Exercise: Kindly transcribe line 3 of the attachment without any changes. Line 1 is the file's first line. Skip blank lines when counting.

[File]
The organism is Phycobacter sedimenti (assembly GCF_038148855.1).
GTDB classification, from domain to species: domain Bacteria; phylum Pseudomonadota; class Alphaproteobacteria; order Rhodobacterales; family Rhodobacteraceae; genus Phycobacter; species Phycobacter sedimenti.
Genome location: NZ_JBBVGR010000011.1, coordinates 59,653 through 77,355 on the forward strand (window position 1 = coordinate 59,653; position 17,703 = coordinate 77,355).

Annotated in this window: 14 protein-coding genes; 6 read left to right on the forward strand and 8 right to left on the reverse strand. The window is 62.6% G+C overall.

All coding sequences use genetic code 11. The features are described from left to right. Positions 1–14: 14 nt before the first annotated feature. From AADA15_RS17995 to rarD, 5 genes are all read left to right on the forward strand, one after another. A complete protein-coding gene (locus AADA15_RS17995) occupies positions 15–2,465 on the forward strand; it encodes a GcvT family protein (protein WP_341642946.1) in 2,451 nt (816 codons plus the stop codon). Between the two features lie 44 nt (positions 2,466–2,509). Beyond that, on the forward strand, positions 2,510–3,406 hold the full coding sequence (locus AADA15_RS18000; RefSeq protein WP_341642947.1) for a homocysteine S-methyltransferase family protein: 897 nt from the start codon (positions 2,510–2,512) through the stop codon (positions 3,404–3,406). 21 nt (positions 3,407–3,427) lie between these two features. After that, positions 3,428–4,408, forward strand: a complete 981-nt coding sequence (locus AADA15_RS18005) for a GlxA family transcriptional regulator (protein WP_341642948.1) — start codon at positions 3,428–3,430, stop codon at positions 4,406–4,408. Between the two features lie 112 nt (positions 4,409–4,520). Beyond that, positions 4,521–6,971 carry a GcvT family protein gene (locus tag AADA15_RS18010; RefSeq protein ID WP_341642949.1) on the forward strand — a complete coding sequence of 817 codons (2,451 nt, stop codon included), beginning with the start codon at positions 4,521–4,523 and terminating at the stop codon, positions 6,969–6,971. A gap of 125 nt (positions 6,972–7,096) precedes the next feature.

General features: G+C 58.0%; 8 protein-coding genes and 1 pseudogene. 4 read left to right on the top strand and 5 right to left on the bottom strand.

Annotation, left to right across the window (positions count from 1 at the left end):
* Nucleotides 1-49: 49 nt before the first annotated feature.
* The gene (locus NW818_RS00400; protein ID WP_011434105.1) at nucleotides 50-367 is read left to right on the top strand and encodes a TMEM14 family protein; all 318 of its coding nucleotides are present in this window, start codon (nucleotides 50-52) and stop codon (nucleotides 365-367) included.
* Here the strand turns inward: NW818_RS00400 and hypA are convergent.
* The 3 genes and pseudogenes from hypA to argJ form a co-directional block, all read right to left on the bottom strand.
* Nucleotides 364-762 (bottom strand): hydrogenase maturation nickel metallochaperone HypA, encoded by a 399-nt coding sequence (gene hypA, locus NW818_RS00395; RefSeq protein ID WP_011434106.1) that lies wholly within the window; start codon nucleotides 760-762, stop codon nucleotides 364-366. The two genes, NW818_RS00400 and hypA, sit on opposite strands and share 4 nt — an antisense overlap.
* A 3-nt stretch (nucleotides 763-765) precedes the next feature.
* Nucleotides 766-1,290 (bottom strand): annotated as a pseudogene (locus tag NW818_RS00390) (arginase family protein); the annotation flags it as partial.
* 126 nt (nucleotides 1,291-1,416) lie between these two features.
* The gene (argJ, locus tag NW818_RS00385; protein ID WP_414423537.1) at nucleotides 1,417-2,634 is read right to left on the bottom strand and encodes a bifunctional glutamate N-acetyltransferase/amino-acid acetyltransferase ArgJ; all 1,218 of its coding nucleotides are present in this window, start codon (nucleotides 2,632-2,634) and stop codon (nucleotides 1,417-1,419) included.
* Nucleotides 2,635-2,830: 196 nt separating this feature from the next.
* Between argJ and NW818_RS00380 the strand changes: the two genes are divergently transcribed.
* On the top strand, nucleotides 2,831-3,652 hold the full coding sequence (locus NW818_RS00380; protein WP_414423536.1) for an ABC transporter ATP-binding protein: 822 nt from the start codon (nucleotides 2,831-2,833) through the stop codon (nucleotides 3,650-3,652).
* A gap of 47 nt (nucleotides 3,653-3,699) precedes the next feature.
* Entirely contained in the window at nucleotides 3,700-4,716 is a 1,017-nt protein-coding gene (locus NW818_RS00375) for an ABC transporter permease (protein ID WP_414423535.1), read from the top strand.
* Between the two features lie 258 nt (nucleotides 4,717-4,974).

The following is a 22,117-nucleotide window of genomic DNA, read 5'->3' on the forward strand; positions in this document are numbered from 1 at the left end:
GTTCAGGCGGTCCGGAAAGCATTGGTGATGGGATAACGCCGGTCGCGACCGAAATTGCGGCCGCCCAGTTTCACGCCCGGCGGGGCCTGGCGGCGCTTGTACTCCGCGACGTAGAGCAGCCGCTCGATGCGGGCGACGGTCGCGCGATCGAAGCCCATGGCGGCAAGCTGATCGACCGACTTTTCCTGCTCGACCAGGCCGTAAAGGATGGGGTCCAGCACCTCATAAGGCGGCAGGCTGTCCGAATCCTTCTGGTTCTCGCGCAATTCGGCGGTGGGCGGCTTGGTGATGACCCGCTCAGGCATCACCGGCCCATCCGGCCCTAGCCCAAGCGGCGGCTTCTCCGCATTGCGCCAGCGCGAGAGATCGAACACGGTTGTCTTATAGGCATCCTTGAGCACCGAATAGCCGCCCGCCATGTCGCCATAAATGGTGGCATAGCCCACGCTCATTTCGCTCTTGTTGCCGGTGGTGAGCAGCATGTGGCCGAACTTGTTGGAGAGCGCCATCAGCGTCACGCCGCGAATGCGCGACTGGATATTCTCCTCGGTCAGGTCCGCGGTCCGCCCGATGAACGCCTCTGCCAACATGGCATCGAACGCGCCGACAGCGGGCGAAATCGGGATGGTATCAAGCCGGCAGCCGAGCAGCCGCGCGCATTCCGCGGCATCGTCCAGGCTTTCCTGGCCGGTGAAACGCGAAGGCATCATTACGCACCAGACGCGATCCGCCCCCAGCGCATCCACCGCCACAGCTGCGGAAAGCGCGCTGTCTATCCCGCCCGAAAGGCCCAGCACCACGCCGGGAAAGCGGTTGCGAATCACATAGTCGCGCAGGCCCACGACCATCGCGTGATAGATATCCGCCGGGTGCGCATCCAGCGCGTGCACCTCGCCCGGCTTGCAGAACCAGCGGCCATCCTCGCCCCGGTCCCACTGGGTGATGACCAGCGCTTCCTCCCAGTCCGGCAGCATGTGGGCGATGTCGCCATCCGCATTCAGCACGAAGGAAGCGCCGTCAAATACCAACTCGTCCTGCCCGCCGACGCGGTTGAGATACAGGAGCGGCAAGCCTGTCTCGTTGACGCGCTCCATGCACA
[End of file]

Genome location: NZ_JBBVGR010000011.1, coordinates 59,653 through 77,355 on the forward strand (window position 1 = coordinate 59,653; position 17,703 = coordinate 77,355).